The Peace Palace at The Hague, inaugurated on August 28, 1913, was the first major building erected specifically for an international organization, the Permanent Court of Arbitration (PCA), established at the first Hague Peace Conference in 1899. It paved the way for the headquarters of the League of Nations and the United Nations in Geneva and New York, respectively, but despite its innovative function, the building was carried out in a historical style recalling Dutch Renaissance town halls. This was the outcome of an international design competition advertised in August 1905 and decided in May 1906 by an international jury of six architects from the principal countries (NL, GB, F, D, A, USA) chaired by a former Dutch minister of state (Karnebeek) in his capacity as a chairman of the Dutch Carnegie Foundation which had been founded to manage the funds provided by the American philanthropist Andrew Carnegie toward the construction of this building.
To understand this seemingly paradoxical result it is necessary to outline the aspirations of the Hague Conference and explain the decisions taken on a national or an international level. While the institution (PCA) was established by the whole “civilized world” (delegations from 26 countries) the idea for a building was only pushed by a few individuals from Britain (Stead), Russia (Martens), and the USA (White, Holls) who had attended the conference and secured the support of the philanthropist as well as the consent of the Dutch government and the PCA. The initiative was not, however, pursued by the latter – as one would expect – but by the Carnegie Foundation whose board of directors and administrative council consisted exclusively of Dutch politicians. This “national trust” was motivated by the foreign philanthropist and by the presumed importance of the project to advertise an international architectural competition. Assisted by a Dutch state architect (Knuttel) the board elaborated the programme and selected the jury. Furthermore, they invited leading architects from the signatory powers of the conference, but when pressured by various architectural associations the competition had to be opened world-wide.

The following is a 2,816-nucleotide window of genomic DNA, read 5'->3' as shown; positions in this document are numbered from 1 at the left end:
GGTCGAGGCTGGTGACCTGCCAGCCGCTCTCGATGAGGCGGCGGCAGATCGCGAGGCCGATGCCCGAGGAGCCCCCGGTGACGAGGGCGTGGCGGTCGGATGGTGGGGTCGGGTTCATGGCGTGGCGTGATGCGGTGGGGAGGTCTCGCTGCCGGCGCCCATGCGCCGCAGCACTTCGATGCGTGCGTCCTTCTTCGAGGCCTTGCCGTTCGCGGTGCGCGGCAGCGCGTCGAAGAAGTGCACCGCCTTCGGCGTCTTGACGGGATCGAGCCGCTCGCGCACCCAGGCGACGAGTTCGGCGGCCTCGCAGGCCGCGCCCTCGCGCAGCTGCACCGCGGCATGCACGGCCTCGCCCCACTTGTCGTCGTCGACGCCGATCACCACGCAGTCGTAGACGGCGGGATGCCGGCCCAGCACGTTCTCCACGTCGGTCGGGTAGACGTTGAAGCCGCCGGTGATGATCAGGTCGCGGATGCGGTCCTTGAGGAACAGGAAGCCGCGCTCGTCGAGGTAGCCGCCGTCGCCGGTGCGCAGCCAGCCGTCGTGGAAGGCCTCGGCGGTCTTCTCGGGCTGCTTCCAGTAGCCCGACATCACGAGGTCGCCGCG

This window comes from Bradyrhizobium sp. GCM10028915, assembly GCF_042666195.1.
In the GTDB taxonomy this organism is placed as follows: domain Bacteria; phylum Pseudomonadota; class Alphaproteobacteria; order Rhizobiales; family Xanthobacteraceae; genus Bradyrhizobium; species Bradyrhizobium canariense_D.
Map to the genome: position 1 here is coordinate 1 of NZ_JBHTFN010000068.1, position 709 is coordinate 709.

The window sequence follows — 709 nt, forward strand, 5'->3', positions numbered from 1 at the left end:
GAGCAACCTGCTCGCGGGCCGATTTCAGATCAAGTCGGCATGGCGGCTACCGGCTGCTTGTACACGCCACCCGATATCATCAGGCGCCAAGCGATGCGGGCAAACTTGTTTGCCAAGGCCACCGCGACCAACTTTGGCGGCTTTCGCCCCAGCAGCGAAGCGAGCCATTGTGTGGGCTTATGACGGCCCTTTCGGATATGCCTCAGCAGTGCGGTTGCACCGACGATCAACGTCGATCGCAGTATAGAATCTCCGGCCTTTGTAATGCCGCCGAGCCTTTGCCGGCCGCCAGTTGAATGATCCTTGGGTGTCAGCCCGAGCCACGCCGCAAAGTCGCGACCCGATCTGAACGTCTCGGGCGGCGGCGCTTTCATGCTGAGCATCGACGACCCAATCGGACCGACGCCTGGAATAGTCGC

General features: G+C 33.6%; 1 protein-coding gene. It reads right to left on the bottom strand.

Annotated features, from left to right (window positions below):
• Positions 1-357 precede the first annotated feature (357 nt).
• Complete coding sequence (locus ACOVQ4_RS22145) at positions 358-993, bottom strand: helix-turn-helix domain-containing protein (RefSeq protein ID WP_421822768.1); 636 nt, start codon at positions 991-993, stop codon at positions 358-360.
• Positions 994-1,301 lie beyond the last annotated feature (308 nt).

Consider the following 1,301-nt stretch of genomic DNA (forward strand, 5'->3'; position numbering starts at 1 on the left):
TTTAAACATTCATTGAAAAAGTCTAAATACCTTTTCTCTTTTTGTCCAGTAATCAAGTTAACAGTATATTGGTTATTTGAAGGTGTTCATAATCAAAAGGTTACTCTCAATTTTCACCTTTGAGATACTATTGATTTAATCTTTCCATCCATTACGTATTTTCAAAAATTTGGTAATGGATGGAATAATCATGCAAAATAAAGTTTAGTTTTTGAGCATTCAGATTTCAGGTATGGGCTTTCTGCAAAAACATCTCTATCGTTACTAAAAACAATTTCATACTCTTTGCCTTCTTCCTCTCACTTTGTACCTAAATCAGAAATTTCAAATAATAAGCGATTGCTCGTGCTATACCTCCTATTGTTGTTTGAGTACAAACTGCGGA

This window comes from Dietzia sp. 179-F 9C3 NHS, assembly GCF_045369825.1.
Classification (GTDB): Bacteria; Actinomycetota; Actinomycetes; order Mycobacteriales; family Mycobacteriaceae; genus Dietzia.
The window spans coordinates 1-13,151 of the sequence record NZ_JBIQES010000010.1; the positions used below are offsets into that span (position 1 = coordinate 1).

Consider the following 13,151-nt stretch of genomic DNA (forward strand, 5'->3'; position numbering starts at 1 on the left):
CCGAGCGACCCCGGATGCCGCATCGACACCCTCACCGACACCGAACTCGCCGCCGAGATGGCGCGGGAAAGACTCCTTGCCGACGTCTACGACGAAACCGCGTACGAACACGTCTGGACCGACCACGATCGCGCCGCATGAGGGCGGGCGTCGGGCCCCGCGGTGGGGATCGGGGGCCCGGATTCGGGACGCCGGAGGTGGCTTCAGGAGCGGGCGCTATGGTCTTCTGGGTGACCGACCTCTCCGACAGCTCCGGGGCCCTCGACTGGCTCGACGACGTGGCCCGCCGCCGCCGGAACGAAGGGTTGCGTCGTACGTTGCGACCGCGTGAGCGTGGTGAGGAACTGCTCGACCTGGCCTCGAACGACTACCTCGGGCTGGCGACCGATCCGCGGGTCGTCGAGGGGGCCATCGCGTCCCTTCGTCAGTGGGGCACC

216 entries were submitted from 18 nations which were all recorded in a list in the archives of the Carnegie Foundation. This list will be examined regarding the nationalities of the architects and with respect to the procedure of the jury which narrowed down the number of projects to 44 and to 16 in the first two rounds and finally to six which were awarded a prize. The prize-winning drawings and forty additional entries were published in a rare folio-volume in 1907, to which can be added some more projects preserved in the Nederlands Architetuurinstitut in Rotterdam. These drawings display stylistic options ranging from historicism to early modernity, and they express different views regarding the appearance of the building. Obviously the jury voted with strong national biases, since the awards almost exactly corresponded to the jurors’ nationalities. Only the first prize, which was eulogized for its Dutch style, was deceptively submitted by the French Louis-Marie Cordonnier. Ultimately, the effect of the elaborate international procedure was primarily to attract attention. It seems that a Dutch solution was favoured from the beginning. After all, the PCA was established on Dutch soil and assigned to the Dutch Foreign Ministry. As in the case of other buildings for international organizations the host country enjoyed a privilege regarding the planning and construction.